Dead Poets Beef With Mushrooms

What is a mushroom? It’s not a plant or an animal. Technically, it’s a fungus that produces a fleshy body. This earthly gem’s elusive arrival into the woods, cemeteries or unexpected spots (like your front yard) can appear so quickly, so mysteriously, that it’s generated seriously opinionated public discussions over the course of the past three hundred years and beyond. 

Yes, some folks instantly think of the hallucinogenic varietals, the ones that thrive on the tops of stinky cow patties found in open pastures after a fresh rain. Would Led Zepplin and Pink Floyd exist without stumbling upon a toadstool or eight? Even Alan Ginsberg was known to consume them for inspiration when writing poetry. But beyond taking that type of trip, there are thousands of others, a few deadly, many delicious, and some that stink beyond the bottom of a pig’s trough. 

I love mushrooms and their mysterious place in the giant cubicle of culinary/cultural history, yet I can’t help but notice the choice words that some of my favorite poets and writers from the 19th and 20th centuries composed when symbolically describing those “fruiting bodies.” Herewith, my literary journey through the turbulent rabbit hole of epic opinions from some of our most famous word Smiths.

Take the Scottish bloke, Sir Arthur Conan Doyle, creator of Sherlock Holmes (and the dude who rocked a serious hipster mustache until old age) for example, who once composed this ditty:

"…A sickly autumn shone upon the land. Wet and rotten leaves reeked and festered under the foul haze. The fields were spotted with monstrous fungi of a size and colour never matched before-scarlet and mauve and liver and black-it was as though the sick earth had burst into foul pustules. Mildew and lichen mottled the walls and with that filthy crop, death sprang also from the water soaked earth."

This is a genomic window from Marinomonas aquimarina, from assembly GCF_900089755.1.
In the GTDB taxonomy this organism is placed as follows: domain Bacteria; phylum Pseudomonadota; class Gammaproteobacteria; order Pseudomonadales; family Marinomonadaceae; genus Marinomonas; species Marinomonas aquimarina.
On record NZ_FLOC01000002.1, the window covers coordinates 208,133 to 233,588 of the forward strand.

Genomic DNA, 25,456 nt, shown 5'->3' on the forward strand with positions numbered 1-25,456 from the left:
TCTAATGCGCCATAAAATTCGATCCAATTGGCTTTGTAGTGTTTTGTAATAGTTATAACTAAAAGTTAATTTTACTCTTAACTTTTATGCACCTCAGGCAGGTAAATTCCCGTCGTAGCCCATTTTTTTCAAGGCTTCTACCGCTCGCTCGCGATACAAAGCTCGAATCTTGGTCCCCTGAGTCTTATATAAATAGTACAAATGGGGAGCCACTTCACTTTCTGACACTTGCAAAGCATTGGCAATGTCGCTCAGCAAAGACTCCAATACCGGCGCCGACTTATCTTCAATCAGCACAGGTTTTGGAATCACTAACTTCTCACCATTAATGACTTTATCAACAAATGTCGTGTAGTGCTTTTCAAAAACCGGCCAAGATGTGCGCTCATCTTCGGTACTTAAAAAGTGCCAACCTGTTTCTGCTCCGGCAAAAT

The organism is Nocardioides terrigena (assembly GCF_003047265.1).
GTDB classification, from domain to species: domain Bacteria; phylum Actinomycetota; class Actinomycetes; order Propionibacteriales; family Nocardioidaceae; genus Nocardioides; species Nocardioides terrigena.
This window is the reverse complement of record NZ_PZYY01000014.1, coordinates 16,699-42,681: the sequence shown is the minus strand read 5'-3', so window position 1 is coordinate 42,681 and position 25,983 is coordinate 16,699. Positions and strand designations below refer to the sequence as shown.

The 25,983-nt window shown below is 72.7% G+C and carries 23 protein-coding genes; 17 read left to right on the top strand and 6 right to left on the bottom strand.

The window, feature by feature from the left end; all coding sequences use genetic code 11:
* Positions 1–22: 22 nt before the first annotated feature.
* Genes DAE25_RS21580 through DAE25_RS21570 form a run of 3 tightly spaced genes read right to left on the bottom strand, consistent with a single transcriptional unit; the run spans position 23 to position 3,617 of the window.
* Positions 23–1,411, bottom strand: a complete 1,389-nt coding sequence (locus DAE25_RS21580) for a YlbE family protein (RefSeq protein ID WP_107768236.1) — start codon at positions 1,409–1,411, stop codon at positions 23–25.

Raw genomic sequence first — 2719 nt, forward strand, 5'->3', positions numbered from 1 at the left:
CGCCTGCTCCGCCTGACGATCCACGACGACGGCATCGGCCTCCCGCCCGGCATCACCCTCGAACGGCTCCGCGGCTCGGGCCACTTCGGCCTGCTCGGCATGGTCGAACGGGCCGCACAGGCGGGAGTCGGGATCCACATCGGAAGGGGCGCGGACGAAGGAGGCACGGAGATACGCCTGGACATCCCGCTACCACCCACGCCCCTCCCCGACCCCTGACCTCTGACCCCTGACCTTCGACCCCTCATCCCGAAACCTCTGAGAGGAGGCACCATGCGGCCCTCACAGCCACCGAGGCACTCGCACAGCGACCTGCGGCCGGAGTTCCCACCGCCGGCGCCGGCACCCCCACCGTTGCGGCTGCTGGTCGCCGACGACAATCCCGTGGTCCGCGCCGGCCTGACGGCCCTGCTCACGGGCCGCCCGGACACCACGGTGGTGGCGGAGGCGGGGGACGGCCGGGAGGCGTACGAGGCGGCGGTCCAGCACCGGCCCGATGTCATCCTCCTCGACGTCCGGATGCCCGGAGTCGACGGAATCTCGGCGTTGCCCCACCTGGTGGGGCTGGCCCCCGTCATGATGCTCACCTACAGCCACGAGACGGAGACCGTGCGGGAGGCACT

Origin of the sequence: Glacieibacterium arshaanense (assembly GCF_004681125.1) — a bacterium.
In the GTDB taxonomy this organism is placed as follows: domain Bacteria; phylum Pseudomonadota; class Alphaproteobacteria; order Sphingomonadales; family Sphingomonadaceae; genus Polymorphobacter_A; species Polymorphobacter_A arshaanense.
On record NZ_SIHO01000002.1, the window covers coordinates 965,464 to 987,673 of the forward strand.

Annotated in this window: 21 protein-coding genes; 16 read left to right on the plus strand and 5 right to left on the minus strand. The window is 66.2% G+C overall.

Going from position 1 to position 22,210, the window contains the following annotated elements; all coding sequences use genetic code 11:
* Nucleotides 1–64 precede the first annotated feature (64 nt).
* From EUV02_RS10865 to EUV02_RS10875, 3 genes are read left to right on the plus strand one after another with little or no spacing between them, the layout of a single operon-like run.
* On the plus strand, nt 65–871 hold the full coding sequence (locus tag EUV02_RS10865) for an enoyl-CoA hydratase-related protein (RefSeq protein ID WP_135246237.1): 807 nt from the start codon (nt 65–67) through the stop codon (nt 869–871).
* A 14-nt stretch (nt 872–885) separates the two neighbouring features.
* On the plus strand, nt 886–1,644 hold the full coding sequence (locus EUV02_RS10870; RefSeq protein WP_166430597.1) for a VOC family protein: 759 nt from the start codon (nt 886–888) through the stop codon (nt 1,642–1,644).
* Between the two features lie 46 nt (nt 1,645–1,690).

True, some mushrooms do grow and sprout from dead and/or decaying matter (you can find some of the tastiest mushrooms at the cemetery, near grave stones.) At this point, I’d forgive Sir Arthur a pass for the low blow commentary since he created one of our cornerstone detective characters, Sherlock Holmes. But then I discovered that even Percy Bysshe Shelley, British poet and heartbreaker, had a mixture of feelings surrounding them when he wrote, 

And agarics and fungi, with mildew and mould

  Started like mist from the wet ground cold

  Pale, fleshy, as if the decaying dead

  With a spirit of growth had been animated…”

I really started to question my literary heroes as I spotted this bit from D.H. Lawrence, early 20th century novelist, poet, painter, bearded babe, and all around lady-killer:  

How beastly the bourgeois is

  especially the male of the species-

  Nicely groomed, like a mushroom

  standing there so sleek and erect and eyeable-

  and like a fungus, living on the remains of bygone life,

  sucking his life out of the dead leaves of greater life than his own.

  And even so, he’s stale, he’s been there too long,

  Touch him, and you’ll find he’s all gone inside

  just like an old mushroom, all wormy inside, and hollow

  under a smooth skin and an upright appearance.

  Full of seething, wormy, hollow feelings

  rather nasty—-

  How beastly the bourgeois is!

  Standing in their thousands, these appearances, in damp England

  what a pity they can’t all be kicked over

  like sickening toadstools, and left to melt back, swiftly

  into the soil of England.”

Clearly, if I invited him over for dinner, chanterelles are out of the question. My fantasies of long walks in the woods with him might head south the moment I pluck a musty morel from the ground. 

In my quest, I started to wonder if it was all geography. Sir Arthur Conan Doyle was from Scotland and Shelley and D.H. Lawrence were both British lads. I know that the mushroom was their three point shot for a slam-dunk in Debbie downer metaphors, but I continued to wonder if they ate them in real life after gutting them on the page. Perhaps British mushrooms and Scottish ones weren’t as tasty as the ones found in North America because of the climate and alkalines in the soil. 

So I turned my hopes to my American pal, Emily Dickinson, a gal who was rumored to rarely leave her house, to turn the negative opinions around. Surely, she would flip the script and have some positive feedback on these special edibles that seem to have grim reaper social status. Besides, she grew up in a state that has some decent mushrooms, if you look hard enough. 

Here’s what she had to say:

"Had nature any outcast face

  Could she a son condemn

  Had nature an Iscariot

  That mushroom—it is him.” 

It makes me wonder if much like D.H. Lawrence, she too, would potentially run for the hills if she came over to my house for dinner the moment linguine with black trumpets was served. Then again, she might have been the kind of person that was inseparable from Purell hand sanitizer on the New York City subway system, or might have struck up a love-affair with my favorite neurotic New Yorker, Woody Allen. 

At the end of my research, I came to the conclusion that I guess I couldn’t invite any of them to go out foraging with me. 

D.H. Lawrence is still a babe.